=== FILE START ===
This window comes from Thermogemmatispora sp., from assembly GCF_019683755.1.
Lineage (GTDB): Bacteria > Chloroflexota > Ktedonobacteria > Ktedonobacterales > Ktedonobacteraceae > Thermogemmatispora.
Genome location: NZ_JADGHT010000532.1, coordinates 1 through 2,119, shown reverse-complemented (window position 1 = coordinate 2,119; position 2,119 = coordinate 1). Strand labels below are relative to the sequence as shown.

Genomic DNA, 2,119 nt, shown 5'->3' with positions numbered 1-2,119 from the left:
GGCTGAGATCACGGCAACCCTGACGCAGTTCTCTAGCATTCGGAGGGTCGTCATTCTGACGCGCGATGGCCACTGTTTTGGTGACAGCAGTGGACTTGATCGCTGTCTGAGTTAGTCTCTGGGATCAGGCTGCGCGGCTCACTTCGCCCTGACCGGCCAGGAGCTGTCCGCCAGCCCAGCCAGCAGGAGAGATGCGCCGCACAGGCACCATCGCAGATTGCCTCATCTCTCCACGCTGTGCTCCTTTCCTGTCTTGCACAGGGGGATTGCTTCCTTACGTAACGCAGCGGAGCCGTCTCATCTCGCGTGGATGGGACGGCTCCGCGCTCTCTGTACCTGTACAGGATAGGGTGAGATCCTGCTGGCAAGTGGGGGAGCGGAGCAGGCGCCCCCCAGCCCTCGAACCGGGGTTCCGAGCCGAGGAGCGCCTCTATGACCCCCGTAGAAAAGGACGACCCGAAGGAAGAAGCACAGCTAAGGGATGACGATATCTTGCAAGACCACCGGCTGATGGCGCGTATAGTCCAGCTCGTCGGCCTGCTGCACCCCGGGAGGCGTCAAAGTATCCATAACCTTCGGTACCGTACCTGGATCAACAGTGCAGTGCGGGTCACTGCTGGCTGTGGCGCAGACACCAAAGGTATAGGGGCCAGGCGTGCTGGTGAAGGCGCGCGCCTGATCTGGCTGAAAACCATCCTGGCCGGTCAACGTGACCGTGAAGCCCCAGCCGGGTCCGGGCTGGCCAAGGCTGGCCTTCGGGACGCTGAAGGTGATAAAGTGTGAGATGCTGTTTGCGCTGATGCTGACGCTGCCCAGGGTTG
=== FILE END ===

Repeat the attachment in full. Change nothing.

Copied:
This window comes from Thermogemmatispora sp., from assembly GCF_019683755.1.
Lineage (GTDB): Bacteria > Chloroflexota > Ktedonobacteria > Ktedonobacterales > Ktedonobacteraceae > Thermogemmatispora.
Genome location: NZ_JADGHT010000532.1, coordinates 1 through 2,119, shown reverse-complemented (window position 1 = coordinate 2,119; position 2,119 = coordinate 1). Strand labels below are relative to the sequence as shown.

Genomic DNA, 2,119 nt, shown 5'->3' with positions numbered 1-2,119 from the left:
GGCTGAGATCACGGCAACCCTGACGCAGTTCTCTAGCATTCGGAGGGTCGTCATTCTGACGCGCGATGGCCACTGTTTTGGTGACAGCAGTGGACTTGATCGCTGTCTGAGTTAGTCTCTGGGATCAGGCTGCGCGGCTCACTTCGCCCTGACCGGCCAGGAGCTGTCCGCCAGCCCAGCCAGCAGGAGAGATGCGCCGCACAGGCACCATCGCAGATTGCCTCATCTCTCCACGCTGTGCTCCTTTCCTGTCTTGCACAGGGGGATTGCTTCCTTACGTAACGCAGCGGAGCCGTCTCATCTCGCGTGGATGGGACGGCTCCGCGCTCTCTGTACCTGTACAGGATAGGGTGAGATCCTGCTGGCAAGTGGGGGAGCGGAGCAGGCGCCCCCCAGCCCTCGAACCGGGGTTCCGAGCCGAGGAGCGCCTCTATGACCCCCGTAGAAAAGGACGACCCGAAGGAAGAAGCACAGCTAAGGGATGACGATATCTTGCAAGACCACCGGCTGATGGCGCGTATAGTCCAGCTCGTCGGCCTGCTGCACCCCGGGAGGCGTCAAAGTATCCATAACCTTCGGTACCGTACCTGGATCAACAGTGCAGTGCGGGTCACTGCTGGCTGTGGCGCAGACACCAAAGGTATAGGGGCCAGGCGTGCTGGTGAAGGCGCGCGCCTGATCTGGCTGAAAACCATCCTGGCCGGTCAACGTGACCGTGAAGCCCCAGCCGGGTCCGGGCTGGCCAAGGCTGGCCTTCGGGACGCTGAAGGTGATAAAGTGTGAGATGCTGTTTGCGCTGATGCTGACGCTGCCCAGGGTTG